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How long will Jim Harbaugh stay in Ann Arbor?

Jim Harbaugh arrives in Ann Arbor as Michigan's new head coach in December, 2014. He first arrived in Ann Arbor as a kid in 1973.
Jim Harbaugh arrives in Ann Arbor as Michigan's new head coach in December, 2014. He first arrived in Ann Arbor as a kid in 1973.

Two years ago, the Michigan Wolverines had just lost to Rutgers to post an anemic 2-4 record. Fans were miserable, especially the students, and they showed it by staying home instead of going to the stadium.

Last week, Michigan beat Rutgers 78-0. They’re undefeated, and ranked fourth in the nation. What a difference a couple years make – or one coach, take your pick.

That coach, of course, is Jim Harbaugh, and he’s probably the hottest coach in America.

But Michigan fans always need something to worry about, and right now they’re worried that maybe Harbaugh is too hot.

"How long will he stay in Ann Arbor?"

The question arises from both fear and hope: fear that he’ll return to the NFL, and the hope that he’ll finish his career at Michigan.

The fear is real enough.

Harbaugh gave his previous three teams a solid four years each before moving on to a better job. And the better the Wolverines play, the more likely NFL owners will try to steal him for their teams.

But Michigan seems like more than just another job to Harbaugh. When I asked him a few months ago what he’d noticed about returning to his hometown, he told me he was struck by how healthy people are. They seem more youthful, more centered, and more grounded. They’re not in a hurry to be somewhere else.

"It's a healthy, productive, happy place, more so than other places we've lived."

They like it where they are. “It’s a healthy, productive, happy place, more so than other places we’ve lived.”

Harbaugh’s assessment is certainly flattering for Ann Arborites.

While Ann Arbor consistently appears among the top ten places to live for everybody from students to small business owners to senior citizens, it’s a safe bet many of them would swap all those rankings for Harbaugh’s praise, and for a simple reason: his appraisal suggests he has not just returned to his home town, but found his home – perhaps his final home.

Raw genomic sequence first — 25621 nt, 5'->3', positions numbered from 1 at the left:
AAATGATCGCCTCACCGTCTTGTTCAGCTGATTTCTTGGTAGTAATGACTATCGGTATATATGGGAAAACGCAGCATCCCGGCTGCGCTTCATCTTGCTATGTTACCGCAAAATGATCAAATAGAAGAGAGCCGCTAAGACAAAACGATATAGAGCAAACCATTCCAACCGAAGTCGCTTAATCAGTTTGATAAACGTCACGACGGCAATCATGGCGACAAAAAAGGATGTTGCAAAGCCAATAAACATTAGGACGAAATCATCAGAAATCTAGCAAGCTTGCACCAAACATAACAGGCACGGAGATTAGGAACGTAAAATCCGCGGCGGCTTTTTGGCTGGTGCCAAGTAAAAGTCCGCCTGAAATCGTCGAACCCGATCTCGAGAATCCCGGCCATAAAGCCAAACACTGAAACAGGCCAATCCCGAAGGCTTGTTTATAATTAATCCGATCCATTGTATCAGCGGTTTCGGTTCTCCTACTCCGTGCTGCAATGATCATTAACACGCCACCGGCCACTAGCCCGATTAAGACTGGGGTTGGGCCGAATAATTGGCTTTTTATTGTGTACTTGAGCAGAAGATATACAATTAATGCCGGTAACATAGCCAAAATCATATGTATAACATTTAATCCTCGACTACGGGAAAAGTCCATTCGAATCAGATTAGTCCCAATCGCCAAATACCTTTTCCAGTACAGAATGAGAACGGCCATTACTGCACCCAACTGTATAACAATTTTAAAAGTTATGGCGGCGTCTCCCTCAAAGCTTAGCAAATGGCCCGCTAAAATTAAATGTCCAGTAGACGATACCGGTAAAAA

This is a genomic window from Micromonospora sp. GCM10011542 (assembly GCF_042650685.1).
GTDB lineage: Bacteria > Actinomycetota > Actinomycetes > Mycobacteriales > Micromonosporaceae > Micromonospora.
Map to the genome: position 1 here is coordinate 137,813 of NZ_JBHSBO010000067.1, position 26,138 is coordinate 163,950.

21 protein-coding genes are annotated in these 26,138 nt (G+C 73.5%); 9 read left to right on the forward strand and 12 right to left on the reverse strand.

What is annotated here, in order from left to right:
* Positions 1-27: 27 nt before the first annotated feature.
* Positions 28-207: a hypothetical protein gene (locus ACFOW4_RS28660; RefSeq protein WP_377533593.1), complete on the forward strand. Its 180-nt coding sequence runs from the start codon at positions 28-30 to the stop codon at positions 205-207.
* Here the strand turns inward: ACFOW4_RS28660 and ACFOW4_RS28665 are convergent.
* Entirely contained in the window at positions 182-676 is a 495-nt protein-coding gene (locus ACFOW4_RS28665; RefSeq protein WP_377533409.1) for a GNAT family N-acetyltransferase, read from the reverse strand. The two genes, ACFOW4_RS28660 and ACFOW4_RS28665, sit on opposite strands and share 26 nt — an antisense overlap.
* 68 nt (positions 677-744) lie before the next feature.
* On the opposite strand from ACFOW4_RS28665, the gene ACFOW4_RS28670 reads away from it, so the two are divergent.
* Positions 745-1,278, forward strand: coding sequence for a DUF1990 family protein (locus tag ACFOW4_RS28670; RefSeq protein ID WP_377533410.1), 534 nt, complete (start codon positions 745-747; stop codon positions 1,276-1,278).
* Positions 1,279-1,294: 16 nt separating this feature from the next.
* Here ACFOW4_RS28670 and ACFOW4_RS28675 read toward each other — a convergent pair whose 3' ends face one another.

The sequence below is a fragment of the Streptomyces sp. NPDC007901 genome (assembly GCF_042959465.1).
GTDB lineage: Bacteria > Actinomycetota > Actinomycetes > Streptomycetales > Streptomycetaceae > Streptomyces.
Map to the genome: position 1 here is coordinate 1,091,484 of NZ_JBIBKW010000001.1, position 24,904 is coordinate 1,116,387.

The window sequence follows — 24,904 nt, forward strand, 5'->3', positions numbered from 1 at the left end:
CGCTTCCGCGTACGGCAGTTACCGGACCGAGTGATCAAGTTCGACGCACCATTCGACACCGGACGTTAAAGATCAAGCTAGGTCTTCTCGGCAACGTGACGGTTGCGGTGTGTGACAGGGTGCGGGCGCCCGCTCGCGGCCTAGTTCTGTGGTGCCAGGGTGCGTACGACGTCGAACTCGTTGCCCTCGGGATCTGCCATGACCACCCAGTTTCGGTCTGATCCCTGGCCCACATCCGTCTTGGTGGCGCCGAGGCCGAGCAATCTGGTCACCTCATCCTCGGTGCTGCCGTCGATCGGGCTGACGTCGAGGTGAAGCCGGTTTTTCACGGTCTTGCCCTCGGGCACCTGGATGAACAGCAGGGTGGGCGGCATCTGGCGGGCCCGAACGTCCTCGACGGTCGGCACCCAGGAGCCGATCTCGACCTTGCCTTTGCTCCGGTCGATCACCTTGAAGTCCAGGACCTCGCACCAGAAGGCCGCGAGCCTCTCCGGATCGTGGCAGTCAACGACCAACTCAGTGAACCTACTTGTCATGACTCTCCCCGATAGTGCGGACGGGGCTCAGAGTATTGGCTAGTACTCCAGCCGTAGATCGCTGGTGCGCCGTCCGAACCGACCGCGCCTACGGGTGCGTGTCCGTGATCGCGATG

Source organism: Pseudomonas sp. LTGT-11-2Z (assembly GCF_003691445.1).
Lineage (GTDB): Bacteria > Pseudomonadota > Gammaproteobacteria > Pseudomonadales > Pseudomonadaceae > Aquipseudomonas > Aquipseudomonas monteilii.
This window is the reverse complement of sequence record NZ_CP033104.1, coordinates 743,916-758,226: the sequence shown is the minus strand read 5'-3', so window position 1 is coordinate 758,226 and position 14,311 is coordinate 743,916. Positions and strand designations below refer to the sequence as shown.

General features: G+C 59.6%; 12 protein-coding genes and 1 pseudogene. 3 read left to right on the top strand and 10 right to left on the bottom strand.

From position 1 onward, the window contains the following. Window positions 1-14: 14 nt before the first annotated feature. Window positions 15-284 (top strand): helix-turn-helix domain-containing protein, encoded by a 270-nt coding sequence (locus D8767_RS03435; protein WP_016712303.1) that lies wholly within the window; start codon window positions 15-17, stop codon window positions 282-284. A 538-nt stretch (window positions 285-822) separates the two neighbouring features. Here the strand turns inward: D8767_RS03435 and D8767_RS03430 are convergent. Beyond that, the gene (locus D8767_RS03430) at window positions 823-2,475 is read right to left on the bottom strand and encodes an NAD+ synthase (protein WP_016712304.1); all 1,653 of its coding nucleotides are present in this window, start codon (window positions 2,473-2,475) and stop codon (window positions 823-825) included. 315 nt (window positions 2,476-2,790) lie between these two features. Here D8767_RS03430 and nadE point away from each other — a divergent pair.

Jim’s wife Sarah told me people in Ann Arbor feel connected to the town. She thinks it’s a good place to raise a family – which is interesting, because she’s raising a family.

Michigan’s previous three coaches all bought houses in Saline, a former farm town that’s become an Ann Arbor suburb, but the Harbaughs live in one of Ann Arbor’s oldest neighborhoods, a few doors up from Bo Schembechler’s old home – where Jim used to babysit Bo’s son Schemy – the same neighborhood where Michigan legends Fielding Yost, Fritz Crisler, and Don Canham all lived.

The Harbaughs’ kids go to Jim’s former elementary school. His parents recently moved to the same street, when they could have relocated near John in Baltimore, or Joanie in Bloomington, Indiana, or stayed in Wisconsin.

Those decisions were not accidents.

And then there’s Michigan football.

Sarah Harbaugh told me Stanford has good fans, the San Francisco 49ers have great fans, but Michigan football is a way of life. The fans have memories that stretch back generations. But, Sarah said, “it makes me sad that I don’t have that past with it.”

Jim answered, “Our kids will.”

Harbaugh could coach damn near anywhere he wants, but he chose to return to Michigan for the most compelling reason of all: it makes him happy.

The morning before our conversation, they discovered a baby deer in the woods by their driveway. The Harbaugh children were captivated by the adorable animal. They had never seen a deer before, let alone a baby deer, and they were mesmerized.

When people ask Harbaugh how he’s doing, he tells them, “Never better. Never better.”

Sarah added, “When we saw that deer, that’s what we said: ‘Who’s got it better than us?’”

Jim knew the answer to that one. “Noooooo-body!”

That doesn’t sound like a man about to leave, does it?

John U. Bacon has worked nearly three decades as a writer, a public speaker, and a college instructor, winning awards for all three.
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